Brace yourself: George Weasley may have grown up to be the King of Chocolate, Willy Wonka himself.
The idea of these two magical universes converging in some way is enough to make our young hearts swoon! Though I'm ultimately a Harry Potter fan, it was Roald Dahl's books, especially Charlie and the Chocolate Factory, that honed my love for magical, imaginative storylines. If you're a fan of both as well, it's hard not to notice similarities in the various stories. Of all the fan fiction and fan theories out there, this one is so lighthearted and gives an inkling of hope for George Weasley, whom we know suffered one of the greatest losses of them all when his twin brother Fred died at the Battle of Hogwarts.
Consider: George drops out of Hogwarts with Fred (then under the terrible control of Dolores Umbridge) to take their talents elsewhere. Along with jokes, cleverness, and pranks, the two have a knack for business. Weasley's Wizarding Wheezes sells magical variations of joke candies, prank products, and other objects. Some products, like the Puking Pastille, seem like something that could be found in Willy Wonka's Chocolate Factory alongside Violet Beauregarde's bubble gum or Mike Teavee's chocolate television. Different, but also the same.
Furthermore, Charlie and the Chocolate Factory is written through the eyes of little Charlie Bucket; with his rags-to-riches background, he reminds us of Harry. He is also the same age as Harry is in the first book: 11. Charlie is a Muggle, though, so naturally, someone as loony as Willy Wonka would come across as odd. But what are his oddities exactly?
For starters, Willy is a bit of a recluse, extremely secretive, and relentlessly offbeat in social deliveries. Perhaps these oddities were just the natural observations that a Muggle would have about a person who grew up in the wizarding world. After all, the differences between Muggles and magic folk would bring each party to believe that the other is peculiar. And though Willy Wonka seems to be somewhat of an exaggerated character, perhaps George felt he needed to play a part in some ways. (Also with characters like Xenophilius Lovegood or Mad-Eye Moody, who's to say who is weird in this potentially merged universe of magic?)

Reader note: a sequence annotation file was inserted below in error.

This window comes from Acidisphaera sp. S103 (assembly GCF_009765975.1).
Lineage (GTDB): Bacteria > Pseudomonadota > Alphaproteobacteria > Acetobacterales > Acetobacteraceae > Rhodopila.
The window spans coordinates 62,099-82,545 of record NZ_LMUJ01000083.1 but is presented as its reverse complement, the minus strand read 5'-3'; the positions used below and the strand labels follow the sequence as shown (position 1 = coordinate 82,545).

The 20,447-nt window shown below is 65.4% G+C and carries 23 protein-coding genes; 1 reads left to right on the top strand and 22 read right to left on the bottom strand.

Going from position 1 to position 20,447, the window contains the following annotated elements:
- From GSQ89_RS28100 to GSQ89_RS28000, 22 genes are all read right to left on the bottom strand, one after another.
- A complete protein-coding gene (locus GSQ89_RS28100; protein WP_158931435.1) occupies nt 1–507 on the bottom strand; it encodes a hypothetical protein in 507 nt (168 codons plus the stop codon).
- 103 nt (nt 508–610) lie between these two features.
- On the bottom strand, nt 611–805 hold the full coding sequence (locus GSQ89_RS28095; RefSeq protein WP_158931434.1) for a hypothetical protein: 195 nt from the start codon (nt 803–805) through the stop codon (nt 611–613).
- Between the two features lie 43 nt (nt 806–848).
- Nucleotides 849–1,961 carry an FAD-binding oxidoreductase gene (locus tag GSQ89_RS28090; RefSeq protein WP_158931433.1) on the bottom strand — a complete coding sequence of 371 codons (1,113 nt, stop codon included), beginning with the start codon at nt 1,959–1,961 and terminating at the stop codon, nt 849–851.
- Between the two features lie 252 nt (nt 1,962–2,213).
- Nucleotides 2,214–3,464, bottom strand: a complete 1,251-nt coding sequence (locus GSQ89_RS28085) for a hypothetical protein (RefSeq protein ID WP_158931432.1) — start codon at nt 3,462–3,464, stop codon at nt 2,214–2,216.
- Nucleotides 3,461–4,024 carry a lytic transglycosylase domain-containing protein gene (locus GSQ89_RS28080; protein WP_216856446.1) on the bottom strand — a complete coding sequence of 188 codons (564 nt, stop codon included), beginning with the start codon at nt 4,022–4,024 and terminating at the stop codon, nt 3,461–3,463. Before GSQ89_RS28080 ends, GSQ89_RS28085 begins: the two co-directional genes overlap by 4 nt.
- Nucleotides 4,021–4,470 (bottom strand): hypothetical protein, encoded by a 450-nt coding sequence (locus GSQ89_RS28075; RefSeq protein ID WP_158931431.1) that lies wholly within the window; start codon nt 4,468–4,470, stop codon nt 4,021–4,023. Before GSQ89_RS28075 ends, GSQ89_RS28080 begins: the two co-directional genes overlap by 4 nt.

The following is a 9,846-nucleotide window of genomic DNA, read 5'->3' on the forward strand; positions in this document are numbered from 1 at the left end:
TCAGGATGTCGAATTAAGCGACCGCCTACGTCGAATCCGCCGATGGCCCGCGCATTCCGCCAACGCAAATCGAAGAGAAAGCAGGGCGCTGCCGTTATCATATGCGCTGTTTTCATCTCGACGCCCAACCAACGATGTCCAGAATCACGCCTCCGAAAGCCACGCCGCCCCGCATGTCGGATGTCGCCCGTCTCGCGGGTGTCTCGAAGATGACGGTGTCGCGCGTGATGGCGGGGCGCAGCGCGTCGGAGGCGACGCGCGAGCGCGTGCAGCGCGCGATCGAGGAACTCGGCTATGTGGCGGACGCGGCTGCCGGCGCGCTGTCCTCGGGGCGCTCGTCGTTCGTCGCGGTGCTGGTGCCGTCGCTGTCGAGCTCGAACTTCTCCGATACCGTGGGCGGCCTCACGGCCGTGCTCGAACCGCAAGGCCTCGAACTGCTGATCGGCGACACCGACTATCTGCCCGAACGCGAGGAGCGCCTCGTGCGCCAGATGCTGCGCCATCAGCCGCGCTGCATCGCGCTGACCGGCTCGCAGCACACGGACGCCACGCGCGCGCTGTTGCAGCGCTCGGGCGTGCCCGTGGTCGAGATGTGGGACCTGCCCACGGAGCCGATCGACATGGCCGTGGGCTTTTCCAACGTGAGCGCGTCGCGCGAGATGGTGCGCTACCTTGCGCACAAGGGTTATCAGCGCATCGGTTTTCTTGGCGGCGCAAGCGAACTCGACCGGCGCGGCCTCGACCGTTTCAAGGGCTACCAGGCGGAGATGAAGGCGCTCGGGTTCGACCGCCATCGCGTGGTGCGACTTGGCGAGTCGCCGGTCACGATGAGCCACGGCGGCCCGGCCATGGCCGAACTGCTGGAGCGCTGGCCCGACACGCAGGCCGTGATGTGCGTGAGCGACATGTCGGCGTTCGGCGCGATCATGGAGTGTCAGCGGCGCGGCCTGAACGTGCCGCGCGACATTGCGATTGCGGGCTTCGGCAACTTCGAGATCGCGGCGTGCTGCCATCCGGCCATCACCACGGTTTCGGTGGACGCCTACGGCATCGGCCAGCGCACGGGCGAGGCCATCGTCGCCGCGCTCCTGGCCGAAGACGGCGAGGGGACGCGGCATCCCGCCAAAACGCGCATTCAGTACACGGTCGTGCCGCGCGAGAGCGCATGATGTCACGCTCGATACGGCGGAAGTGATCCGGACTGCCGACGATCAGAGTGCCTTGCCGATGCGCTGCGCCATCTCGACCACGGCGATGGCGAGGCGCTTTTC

Playing the part of Willy Wonka could have been a relief to George. Plenty of actors and comedians have said that there is a great liberation in diving into the minds and lives of another person through acting — and that it can even help with grief. Perhaps George uses his new personality as a way to deal with the pain of tragically losing his brother. Or perhaps George simply became that kooky. J.K. Rowling even said that she believed George would never have fully been in the same after suffering a loss like Fred's.
Additionally, the Oompa Loompas have a backstory which could be a fabricated bit of folklore to hide the fact that they are actually house elves, who, as we know, love to be of service to their master. We can assume they would be granted a generous compensation (and not only by the way of chocolate) considering George's sister-in-law Hermione Granger grows up to work in the Ministry's office of law enforcement and was known at Hogwarts to advocate for the welfare of house elves.
Another thing to consider is the fact that George, as Willy, would be giving up his business to a Muggle, Charlie. Giving a Muggle a bit of the magic by making one the heir to the factory would be George's homage to his father, Arthur Weasley, who was always fascinated by Muggles and their creativity and inventions for getting through life without magic.
And let's not deny the other attributes the two share: red hair (via the original Gene Wilder version), silly clashing outfits including a top hat (which the giant figure of the Weasleys' faces outside of their store also wears), an undeniable talent for underhanded yet quipping insults, and even hearing loss. As we know, George loses an ear while trying to escape the Death Eaters in Harry Potter and the Deathly Hallows, and there is a scene where Gene Wilder mentions he's "a trifle deaf in this year" . . . hmmm, coincidence?
When all is said and done, there is no denying that the similarities are there. Perhaps we know more about Willy Wonka than we thought and this Wonka character is actually a Weasley!
— Additional reporting by Lauren Harano